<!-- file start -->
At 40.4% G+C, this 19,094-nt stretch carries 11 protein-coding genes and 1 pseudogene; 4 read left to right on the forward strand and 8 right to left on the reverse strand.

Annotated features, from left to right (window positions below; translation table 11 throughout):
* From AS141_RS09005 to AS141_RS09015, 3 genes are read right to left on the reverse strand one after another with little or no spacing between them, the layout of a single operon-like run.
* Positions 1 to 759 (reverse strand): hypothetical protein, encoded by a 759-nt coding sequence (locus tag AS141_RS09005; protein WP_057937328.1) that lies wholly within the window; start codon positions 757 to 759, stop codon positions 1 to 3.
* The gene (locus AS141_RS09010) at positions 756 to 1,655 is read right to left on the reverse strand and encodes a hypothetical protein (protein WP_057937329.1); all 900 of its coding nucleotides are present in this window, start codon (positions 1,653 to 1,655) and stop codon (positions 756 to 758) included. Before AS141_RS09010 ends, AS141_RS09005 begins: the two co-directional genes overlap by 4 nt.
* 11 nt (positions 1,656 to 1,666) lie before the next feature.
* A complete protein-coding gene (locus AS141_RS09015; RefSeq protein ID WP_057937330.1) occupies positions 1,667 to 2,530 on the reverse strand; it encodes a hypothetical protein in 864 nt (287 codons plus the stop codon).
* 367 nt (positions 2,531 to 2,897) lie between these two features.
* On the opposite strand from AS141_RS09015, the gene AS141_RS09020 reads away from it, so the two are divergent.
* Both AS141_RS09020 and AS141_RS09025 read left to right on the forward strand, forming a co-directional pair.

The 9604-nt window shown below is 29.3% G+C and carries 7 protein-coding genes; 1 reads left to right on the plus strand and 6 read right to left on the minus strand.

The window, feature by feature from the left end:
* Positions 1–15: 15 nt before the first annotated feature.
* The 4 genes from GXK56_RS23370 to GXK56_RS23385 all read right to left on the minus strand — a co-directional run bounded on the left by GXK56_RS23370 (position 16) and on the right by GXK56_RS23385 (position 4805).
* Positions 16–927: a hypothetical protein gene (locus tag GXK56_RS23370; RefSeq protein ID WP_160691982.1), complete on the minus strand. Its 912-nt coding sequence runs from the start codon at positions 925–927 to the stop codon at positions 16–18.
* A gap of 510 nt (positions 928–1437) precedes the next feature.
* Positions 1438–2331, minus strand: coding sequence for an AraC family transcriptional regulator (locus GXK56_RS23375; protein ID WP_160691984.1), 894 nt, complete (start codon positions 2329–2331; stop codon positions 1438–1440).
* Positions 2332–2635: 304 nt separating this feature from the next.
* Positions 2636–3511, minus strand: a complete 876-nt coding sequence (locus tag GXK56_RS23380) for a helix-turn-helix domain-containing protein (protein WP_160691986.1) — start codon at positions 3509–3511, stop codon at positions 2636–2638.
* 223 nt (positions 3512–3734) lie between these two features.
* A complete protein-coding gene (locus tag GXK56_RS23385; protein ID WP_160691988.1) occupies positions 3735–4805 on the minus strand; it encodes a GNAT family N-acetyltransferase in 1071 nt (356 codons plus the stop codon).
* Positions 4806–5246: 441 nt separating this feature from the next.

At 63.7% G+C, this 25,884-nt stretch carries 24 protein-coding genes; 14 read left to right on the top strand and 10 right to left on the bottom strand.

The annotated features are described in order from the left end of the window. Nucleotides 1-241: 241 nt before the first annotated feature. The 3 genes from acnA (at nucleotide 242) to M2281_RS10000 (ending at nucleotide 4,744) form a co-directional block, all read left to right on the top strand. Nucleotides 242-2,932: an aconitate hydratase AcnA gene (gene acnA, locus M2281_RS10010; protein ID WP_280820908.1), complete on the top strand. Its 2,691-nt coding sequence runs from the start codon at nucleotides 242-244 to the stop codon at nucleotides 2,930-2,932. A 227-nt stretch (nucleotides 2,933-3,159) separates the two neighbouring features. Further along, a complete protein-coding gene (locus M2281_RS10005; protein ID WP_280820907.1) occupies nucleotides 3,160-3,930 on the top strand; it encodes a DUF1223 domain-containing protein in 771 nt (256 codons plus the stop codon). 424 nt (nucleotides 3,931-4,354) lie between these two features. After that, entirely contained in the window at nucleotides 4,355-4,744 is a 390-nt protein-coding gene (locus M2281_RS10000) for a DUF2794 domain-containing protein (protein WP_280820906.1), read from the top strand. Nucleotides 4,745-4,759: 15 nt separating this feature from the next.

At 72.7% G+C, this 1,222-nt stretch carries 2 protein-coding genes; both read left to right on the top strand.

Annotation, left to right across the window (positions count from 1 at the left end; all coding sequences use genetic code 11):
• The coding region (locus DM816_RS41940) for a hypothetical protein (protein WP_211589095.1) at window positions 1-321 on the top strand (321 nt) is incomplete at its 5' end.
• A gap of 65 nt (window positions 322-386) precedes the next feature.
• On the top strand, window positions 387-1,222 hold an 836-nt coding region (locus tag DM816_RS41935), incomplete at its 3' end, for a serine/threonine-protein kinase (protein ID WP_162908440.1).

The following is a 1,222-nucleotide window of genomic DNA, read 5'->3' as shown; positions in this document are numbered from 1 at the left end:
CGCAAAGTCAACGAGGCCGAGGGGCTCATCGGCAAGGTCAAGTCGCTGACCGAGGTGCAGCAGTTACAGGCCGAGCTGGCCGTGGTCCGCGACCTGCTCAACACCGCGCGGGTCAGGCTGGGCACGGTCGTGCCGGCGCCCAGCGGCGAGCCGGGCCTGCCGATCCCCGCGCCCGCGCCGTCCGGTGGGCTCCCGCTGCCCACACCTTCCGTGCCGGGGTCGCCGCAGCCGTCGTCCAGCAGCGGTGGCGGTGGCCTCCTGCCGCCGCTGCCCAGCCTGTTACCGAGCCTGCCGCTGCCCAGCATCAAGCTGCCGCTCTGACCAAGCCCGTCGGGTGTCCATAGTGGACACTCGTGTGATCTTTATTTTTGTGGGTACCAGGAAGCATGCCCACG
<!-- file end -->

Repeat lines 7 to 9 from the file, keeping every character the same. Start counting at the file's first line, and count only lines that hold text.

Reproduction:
* A complete protein-coding gene (locus AS141_RS09015; RefSeq protein ID WP_057937330.1) occupies positions 1,667 to 2,530 on the reverse strand; it encodes a hypothetical protein in 864 nt (287 codons plus the stop codon).
* 367 nt (positions 2,531 to 2,897) lie between these two features.
* On the opposite strand from AS141_RS09015, the gene AS141_RS09020 reads away from it, so the two are divergent.